Atlantic City Casinos: The Gender Gap On Executive Roles

In a way, Jacqueline Grace’s position as Tropicana’s senior vice president of Tropicana Casino, a leading Atlantic City casino – can be described as historic. It isn’t the first time a woman would hold a top executive position but it shrinks the gender gap in the casino industry even further.

Grace became the fourth woman to hold a leading position in one of the city’s nine casinos. Her peers are Bally’s Senior Vice President and General Manager Karie Hall, Terry Glebocki, CEO of Ocean Casino, and Borgata President, Melonie Johnson.

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Steve Norton, a casino industry consultant has been following up on the development considering the way things have changed since the first casino was established in Atlantic City. In 1971, Norton was hired as an executive in Atlantic City – notably the first executive ever hired. This was five years before the Atlantic City New Jersey casinos-only referendum was passed and seven years before Resorts set up the first casino in Atlantic City.

Norton’s wife had seen hard times trying to get accepted to the medical school of Toronto. While she worked as a physician, the era didn’t favor women taking up such demanding jobs.

Though Norton couldn’t recall any discrimination against women by the top executives, women, were nonetheless not a popular sight in executive roles as of the time.

However, Norton remembers inducting the late Redenia Gilliam-Mosee into the Atlantic City Rotary Club. Gilliam-Mosee, a graduate of Atlantic City High School became the first female member of the club. She was hired as a consultant for Bally’s when it was established in 1979. She went on to become an executive – a role she held for 20-plus years. In 2016, she was posthumously inducted into the American Gaming Association’s Hall of Fame.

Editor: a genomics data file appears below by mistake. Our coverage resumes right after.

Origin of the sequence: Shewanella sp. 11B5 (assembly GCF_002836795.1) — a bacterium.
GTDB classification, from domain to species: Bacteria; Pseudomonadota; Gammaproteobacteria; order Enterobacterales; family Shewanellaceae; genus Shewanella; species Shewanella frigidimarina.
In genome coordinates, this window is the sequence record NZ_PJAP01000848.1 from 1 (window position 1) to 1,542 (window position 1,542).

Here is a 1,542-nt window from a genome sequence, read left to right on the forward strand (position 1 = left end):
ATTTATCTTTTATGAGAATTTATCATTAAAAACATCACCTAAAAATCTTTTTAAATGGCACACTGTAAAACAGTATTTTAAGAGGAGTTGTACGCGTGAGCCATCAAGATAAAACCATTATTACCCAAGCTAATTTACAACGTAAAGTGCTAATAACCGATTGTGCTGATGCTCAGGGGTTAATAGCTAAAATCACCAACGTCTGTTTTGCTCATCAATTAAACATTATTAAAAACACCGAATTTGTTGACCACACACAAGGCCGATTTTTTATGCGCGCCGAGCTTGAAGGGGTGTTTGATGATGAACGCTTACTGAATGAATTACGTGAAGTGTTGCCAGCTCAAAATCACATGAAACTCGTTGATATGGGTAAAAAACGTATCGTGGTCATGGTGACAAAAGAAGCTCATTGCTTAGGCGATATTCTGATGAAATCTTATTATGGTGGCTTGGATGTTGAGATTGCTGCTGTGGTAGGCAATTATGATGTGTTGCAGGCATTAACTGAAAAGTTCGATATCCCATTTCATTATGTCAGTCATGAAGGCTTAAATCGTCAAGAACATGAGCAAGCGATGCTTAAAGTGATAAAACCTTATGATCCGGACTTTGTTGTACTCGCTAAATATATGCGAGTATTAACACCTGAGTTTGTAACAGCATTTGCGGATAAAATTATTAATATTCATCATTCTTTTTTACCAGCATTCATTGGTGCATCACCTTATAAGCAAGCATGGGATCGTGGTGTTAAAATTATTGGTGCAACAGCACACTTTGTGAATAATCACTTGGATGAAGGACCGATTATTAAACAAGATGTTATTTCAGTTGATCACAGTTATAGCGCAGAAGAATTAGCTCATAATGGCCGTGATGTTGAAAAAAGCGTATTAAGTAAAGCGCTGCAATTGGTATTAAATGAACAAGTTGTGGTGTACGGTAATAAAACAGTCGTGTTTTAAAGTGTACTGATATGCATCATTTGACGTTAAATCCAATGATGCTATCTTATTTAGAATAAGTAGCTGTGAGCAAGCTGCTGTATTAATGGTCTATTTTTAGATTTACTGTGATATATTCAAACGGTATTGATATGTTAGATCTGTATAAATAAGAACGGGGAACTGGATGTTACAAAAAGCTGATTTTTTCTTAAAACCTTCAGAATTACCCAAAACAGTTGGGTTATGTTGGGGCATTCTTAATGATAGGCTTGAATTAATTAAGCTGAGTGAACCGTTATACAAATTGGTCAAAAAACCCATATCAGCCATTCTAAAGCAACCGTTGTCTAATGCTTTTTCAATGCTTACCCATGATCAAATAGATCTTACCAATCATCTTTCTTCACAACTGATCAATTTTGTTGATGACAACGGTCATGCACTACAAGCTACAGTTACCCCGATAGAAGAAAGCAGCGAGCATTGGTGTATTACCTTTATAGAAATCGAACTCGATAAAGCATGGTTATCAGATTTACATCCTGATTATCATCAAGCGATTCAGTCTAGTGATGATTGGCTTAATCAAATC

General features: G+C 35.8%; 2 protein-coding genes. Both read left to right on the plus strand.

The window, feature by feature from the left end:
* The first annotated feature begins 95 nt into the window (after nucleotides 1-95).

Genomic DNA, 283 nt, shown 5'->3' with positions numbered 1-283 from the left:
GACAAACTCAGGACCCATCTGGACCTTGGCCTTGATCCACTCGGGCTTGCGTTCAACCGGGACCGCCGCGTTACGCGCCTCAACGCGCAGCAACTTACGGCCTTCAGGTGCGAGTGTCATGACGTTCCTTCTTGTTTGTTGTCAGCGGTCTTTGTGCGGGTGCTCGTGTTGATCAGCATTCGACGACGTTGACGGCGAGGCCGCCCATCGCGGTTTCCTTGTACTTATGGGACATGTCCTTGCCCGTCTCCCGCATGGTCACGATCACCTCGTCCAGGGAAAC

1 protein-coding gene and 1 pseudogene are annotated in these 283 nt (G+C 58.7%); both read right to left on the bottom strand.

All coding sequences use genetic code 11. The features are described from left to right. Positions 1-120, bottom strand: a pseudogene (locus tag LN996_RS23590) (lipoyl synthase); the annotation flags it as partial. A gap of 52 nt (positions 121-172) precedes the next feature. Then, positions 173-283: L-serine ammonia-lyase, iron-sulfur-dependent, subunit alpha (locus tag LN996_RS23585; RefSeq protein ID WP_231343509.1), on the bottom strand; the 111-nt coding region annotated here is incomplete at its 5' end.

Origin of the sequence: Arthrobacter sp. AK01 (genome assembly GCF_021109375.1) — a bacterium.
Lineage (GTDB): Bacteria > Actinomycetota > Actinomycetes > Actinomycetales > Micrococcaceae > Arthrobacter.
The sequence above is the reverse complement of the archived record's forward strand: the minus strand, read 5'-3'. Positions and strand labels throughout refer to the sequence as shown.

Michael Pollock, the managing director of Spectrum Gaming Group described Gilliam-Mosee as the face, the voice, and the conscience of the gaming industry in its earliest days in Atlantic City.

Another notable female trailblazer according to Norton was Virginia McDowell. McDowell was an excellent executive who worked her up to the top of the ladder as the vice president of business development at Tropicana Atlantic City, a position she held from 1984 – 1996.

Another notable mention was Kim Sinatra. She served as the Chief Legal Officer for Merv Griffin in the 1990s. She later became a top executive for Steve Wynn and played an active role in Wynn opening a casino in Macau that led to further U.S investment in the area.

Gilliam-Mosee marked a historic achievement by being the first black woman to hold a major executive role in Atlantic City, followed by Johnson and Grace.
While women rose to the highest level in Atlantic City casinos, accusations of gender discrimination became more frequent.

Loretta Pickus who served as the senior vice president and chief legal counsel at Ocean Casino stated that her employment was terminated due to her insistence on the casino filing accurate reports to the Division of Gaming Enforcement with clarity on the employment status of the casino’s director of surveillance.

In her lawsuit, she stated that her boss told her that she should have been less direct and spoken less harshly in a meeting with the members of the casino’s audit committee.
Norton considers the continuous rise of women to top executive levels in Atlantic City casinos as a good sign. He was instrumental in the formulation and passing of the New Jersey Casino Control Act in 1977.

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